SEC Probes Amazon on Revenue Recognition

Correspondence just released by the SEC (and available on the Intelligize platform) reveals that the agency has recently probed Amazon about a number of accounting issues, including those related to newly overhauled revenue recognition rules. In its back-and-forth with the SEC, Amazon refused to provide information about revenue from Prime members. The company’s stance carries echoes of the SEC’s questioning of another tech giant earlier this year, in which Google parent Alphabet stonewalled the SEC on its request to break out YouTube revenue under the new rules.

Those rules effected a sea change in the way that public companies must recognize revenue earned from customer contracts. Under development for more than a decade, they are intended to be more consistent and comparable across industries than the discarded GAAP standards. Intelligize issued a report on implementation of the “rev rec” standards earlier this month, finding that only 32 of more than 4,000 public companies had chosen to become early adopters of the new rules, and that the vast majority of public companies have chosen the less taxing of two available methods of complying with them. These and other findings are consistent with the conventional wisdom that issuers have found adapting to the new standards burdensome.

The SEC has remained true to the word of Kyle Moffatt, chief accountant for the division of corporation finance, that it would work cooperatively with companies as they adjust. “We aren’t planning to beat up on companies in this first year,” he said in May. Nonetheless, the SEC did have extensive (and less-than revealing) correspondence with Alphabet, one of the few early adopters, earlier this year.

In an August letter, the SEC asked Amazon about four issues:

  • The percentage of Amazon’s net sales that come from “Amazon Prime” members;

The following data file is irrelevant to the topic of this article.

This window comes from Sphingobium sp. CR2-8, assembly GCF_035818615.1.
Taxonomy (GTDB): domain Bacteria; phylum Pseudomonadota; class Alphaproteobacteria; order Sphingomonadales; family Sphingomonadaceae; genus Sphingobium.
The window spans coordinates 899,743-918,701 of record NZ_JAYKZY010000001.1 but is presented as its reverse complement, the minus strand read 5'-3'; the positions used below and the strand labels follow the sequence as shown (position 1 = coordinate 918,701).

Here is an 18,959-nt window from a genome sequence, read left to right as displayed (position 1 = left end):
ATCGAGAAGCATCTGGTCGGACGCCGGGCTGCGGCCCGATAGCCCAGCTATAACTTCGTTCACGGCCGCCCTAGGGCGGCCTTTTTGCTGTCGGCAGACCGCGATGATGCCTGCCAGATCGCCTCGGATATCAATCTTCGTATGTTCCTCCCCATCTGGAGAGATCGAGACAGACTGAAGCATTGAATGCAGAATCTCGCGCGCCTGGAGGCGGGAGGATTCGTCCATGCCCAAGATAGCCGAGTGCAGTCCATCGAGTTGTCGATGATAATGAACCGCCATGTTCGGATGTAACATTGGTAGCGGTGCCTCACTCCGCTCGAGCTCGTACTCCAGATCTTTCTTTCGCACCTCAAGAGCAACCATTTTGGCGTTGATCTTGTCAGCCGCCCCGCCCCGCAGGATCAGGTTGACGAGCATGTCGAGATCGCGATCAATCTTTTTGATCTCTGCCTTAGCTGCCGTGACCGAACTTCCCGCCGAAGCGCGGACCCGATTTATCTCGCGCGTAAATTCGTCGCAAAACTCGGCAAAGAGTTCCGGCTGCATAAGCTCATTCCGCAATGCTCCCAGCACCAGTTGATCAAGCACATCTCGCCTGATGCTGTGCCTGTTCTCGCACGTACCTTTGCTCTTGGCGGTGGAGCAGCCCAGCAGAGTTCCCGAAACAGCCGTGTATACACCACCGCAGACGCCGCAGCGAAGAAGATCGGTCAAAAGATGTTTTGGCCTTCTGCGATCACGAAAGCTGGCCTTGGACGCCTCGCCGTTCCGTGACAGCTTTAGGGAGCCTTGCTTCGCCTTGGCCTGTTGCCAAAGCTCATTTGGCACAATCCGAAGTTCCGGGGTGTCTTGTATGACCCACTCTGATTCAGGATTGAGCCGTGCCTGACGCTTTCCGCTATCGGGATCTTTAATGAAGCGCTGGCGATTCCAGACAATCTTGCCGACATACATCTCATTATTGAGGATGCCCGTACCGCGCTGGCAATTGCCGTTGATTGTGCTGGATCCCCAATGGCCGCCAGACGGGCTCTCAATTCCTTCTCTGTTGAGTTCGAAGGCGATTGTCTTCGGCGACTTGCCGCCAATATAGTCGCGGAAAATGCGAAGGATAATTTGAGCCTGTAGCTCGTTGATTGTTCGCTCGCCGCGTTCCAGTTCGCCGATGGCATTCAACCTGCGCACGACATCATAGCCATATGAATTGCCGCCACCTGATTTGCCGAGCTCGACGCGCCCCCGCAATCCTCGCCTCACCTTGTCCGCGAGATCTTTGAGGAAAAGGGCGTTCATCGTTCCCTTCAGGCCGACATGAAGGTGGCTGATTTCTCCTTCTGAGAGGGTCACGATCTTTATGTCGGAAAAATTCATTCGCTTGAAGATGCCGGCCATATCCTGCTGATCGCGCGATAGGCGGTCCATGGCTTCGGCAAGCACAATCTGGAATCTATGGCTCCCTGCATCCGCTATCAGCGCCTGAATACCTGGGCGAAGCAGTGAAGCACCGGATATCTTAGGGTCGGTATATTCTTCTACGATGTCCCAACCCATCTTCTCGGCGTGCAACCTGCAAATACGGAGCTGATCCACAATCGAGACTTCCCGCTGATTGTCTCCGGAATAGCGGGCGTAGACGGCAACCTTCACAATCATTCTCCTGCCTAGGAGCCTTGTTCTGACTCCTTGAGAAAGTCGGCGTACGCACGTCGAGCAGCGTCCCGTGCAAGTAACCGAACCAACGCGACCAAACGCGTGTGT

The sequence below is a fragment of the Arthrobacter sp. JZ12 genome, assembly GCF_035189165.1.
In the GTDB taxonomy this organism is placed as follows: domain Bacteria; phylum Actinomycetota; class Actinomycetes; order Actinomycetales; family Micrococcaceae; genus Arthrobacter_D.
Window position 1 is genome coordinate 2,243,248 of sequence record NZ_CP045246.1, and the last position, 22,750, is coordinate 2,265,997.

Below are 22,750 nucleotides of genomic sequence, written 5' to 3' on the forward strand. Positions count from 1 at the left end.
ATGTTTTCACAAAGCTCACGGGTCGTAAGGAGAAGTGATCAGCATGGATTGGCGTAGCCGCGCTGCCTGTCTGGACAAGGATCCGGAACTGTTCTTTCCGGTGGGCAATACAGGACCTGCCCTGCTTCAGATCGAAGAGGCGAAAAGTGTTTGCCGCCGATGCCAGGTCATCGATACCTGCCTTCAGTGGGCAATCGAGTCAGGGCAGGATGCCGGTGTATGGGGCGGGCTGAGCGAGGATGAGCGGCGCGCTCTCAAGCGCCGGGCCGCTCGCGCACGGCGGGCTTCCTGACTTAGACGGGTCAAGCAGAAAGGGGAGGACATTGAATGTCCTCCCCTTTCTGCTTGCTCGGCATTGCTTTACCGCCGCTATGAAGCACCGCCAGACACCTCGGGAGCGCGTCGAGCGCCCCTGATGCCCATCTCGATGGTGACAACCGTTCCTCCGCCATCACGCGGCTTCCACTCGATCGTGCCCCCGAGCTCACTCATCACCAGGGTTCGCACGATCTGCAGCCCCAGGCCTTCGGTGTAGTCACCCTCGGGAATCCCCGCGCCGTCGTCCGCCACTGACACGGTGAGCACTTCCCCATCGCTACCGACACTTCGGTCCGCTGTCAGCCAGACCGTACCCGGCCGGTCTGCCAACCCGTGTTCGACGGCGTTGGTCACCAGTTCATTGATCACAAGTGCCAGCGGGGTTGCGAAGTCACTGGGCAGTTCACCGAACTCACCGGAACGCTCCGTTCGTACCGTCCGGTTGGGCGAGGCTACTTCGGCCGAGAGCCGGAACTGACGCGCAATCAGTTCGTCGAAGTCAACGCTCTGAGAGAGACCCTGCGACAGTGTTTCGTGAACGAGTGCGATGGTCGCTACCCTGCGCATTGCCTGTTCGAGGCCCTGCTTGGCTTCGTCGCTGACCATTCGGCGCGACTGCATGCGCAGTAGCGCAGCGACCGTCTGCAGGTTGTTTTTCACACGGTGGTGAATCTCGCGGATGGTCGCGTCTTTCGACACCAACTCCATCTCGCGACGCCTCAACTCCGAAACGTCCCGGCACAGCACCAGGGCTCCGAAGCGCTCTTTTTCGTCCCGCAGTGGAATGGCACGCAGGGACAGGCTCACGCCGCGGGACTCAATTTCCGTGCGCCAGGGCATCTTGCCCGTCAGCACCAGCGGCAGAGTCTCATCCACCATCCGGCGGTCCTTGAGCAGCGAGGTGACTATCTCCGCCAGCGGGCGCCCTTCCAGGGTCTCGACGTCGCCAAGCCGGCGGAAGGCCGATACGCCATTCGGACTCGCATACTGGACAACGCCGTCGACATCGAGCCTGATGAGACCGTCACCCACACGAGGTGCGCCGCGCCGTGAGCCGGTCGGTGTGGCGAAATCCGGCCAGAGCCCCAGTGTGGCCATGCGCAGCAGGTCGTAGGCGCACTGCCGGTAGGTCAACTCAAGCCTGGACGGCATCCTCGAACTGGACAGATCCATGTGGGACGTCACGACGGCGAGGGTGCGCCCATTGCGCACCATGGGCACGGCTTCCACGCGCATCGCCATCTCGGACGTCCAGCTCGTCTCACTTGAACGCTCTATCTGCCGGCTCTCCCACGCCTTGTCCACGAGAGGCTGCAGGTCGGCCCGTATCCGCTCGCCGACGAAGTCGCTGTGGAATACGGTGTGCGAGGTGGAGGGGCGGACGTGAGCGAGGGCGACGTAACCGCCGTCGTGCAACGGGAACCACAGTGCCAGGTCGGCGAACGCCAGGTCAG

• Disclosure of increases in net sales attributable to new services like Amazon SageMaker, a machine learning service;
  • How Amazon determines whether it acts as a principal or agent (and consequently whether it presents sales on a gross or net basis, respectively) in its sale of digital media content; and
  • Whether Amazon recognizes revenue from AWS, advertising services, and its third-party seller services at a single point in time or on an ongoing basis as services are rendered.

While Amazon gave a complete response, its answer on the last issue—which falls most squarely under the revenue recognition umbrella—required an October follow-up in which the SEC insisted that “it continues to be unclear when revenue related to these services is recognized.”

Amazon also refused to answer the first question, downplaying Prime as “only one element” of its multifaceted offering of products and services. Amazon therefore said that “whether sales are associated with Prime membership does not reflect on or provide useful information about the nature of our net sales.” It went further to say that it would not even be possible to answer the question because “Prime membership status is not tied into our financial reporting systems.”

It will be interesting to see whether Amazon’s argument emboldens more tech companies to shield revenue information from disclosure. It will be equally interesting to see whether this newly released correspondence marks the end of a honeymoon period, portending a wave of comment letters from the SEC testing issuers’ compliance with revenue recognition rules.

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